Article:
From Pipi’s Pasture: Remembering the “Dick and Jane” books
I thought about back-to-school when Lyle and I were “up Morapos” on Tuesday to turn the cattle into the hay meadow part of the pasture. As we passed the Morapos School and teacherage (the little house where the teacher stayed), memories came flooding back of the days past when my siblings and I attended school there. I could almost smell the sagebrush and rabbit brush that had been cut back from the buildings as they were being readied for school.
That is one of my favorite memories of the start of school.
The school and teacherage are located on our family ranch property. Years ago, on those first fall days of school, our parents were often putting up second-cutting alfalfa right across the road from the school, and we could watch them work as we played outside at recess.
My sibings, Charlotte (Allum), Darlene (Blackford) and Duane (Osborn) all attended the Morapos one-room country school. Charlotte and I completed grades one through eight, and if memory serves so did Darlene, but Duane attended first grade and then transferred to Hamilton. The Morapos School shut down as a result of district consolidation.
A few months ago, Charlotte and her family, Duane and I sorted through a box of school books that we had used in our early years of school. In those years our parents apparently bought our school books because our names were in them. As I recall, depending on grade level, there were math, reading, health, social studies or geography, and penmanship books. We had workbooks too.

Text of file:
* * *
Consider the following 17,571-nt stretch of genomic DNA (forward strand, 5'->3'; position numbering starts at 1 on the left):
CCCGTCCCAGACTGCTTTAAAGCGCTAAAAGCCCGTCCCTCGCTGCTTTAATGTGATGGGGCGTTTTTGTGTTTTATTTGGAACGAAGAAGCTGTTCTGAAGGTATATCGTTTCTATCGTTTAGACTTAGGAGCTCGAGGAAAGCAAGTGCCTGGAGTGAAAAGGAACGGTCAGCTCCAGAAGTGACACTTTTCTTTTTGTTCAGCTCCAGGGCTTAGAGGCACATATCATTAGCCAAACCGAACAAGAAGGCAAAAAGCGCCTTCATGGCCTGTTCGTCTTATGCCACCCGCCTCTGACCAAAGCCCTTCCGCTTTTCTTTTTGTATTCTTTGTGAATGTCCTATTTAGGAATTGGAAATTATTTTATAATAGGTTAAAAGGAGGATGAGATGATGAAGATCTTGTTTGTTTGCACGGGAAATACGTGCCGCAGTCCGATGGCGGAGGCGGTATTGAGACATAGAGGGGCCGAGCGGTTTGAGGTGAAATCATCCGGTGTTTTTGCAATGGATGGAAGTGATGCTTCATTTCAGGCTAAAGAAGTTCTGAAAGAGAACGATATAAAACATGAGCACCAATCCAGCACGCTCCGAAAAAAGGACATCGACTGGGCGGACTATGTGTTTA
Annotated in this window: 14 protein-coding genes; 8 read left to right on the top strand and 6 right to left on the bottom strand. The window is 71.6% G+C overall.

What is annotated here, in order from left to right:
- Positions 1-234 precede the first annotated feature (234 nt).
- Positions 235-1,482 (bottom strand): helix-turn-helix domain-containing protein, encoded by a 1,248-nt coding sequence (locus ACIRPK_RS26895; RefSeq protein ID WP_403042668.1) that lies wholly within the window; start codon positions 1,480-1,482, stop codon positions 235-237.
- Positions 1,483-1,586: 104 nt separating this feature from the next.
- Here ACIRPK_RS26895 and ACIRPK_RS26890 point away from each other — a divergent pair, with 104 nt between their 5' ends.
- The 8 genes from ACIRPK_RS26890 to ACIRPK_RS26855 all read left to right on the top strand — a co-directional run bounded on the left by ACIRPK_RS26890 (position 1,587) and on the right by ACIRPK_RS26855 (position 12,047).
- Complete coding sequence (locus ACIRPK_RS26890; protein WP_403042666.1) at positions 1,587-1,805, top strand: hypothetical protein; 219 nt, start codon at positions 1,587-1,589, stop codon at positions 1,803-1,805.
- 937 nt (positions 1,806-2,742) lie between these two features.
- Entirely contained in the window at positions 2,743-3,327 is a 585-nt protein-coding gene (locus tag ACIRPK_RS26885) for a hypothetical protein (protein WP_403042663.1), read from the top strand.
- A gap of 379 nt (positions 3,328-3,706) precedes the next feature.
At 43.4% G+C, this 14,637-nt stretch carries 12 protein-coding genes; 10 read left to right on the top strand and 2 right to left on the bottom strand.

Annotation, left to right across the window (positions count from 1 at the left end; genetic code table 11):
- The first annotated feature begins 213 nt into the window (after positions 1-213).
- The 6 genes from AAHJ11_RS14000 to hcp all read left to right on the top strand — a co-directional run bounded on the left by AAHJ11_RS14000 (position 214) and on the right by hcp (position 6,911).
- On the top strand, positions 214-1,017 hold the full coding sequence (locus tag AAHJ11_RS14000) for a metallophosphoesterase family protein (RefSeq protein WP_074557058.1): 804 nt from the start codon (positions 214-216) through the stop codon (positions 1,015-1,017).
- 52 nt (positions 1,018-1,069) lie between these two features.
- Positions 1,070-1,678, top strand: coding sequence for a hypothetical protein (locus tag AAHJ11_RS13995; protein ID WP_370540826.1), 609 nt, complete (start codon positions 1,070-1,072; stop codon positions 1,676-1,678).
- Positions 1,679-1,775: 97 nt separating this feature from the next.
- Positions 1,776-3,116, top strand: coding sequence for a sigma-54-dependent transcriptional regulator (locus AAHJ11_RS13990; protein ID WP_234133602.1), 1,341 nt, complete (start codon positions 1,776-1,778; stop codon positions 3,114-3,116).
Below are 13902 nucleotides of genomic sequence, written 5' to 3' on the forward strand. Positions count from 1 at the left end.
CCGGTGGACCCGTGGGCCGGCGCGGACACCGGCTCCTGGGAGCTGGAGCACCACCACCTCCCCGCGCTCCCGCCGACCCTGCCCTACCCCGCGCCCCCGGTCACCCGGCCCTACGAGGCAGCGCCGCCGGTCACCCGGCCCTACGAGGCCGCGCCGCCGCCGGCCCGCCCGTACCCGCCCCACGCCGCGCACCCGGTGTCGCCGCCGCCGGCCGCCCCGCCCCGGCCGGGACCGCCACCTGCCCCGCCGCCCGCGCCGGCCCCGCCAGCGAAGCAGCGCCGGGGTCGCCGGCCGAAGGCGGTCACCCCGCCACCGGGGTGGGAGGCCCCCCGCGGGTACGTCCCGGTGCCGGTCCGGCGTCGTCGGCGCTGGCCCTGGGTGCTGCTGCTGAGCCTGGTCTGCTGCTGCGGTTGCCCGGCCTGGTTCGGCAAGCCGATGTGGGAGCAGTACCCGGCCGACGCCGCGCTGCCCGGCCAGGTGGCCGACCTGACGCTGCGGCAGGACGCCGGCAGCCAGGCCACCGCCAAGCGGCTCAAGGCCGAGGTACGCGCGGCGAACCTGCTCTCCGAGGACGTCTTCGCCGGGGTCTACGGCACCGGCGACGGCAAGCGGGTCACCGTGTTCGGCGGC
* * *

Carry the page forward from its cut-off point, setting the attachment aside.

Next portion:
The books I remember the most were from the “Dick and Jane” series. The first pre-primer books were small books (of not a lot of pages) with simple stories about Dick, Jane, Sally, Puff and Spot. The stories repeated words such as “run,” “see” and “look.”
One of the books following these pre-primers was “Fun with Dick and Jane.” It was also one of the books I brought home from the box at the ranch so I got to read through it. The book included one hundred new words, in addition to the words in the first little books. The stories were all about fun with family, at the farm (with Grandfather and Grandmother), and with pets.
In one story, the family dog, Spot, chased a horse, some baby pigs and some red cows. (He would have been in trouble here at Pipi’s Pasture.) Spot learned his lesson when he tried to chase a big white hen and her chicks.
Another book, for about the same grade level, “Hello, David” dealt with social studies topics, especially differences between living in the country and city, and the difference between country and city schools. This book introduced characters other than Dick and Jane.
Oh, the wonderful memories of the country school of years ago!
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Though it’s one of the newer entries on the list of Craig businesses, downtown locale Prodigal Son’s Coffee House & Eatery is quickly becoming a foodie favorite for many.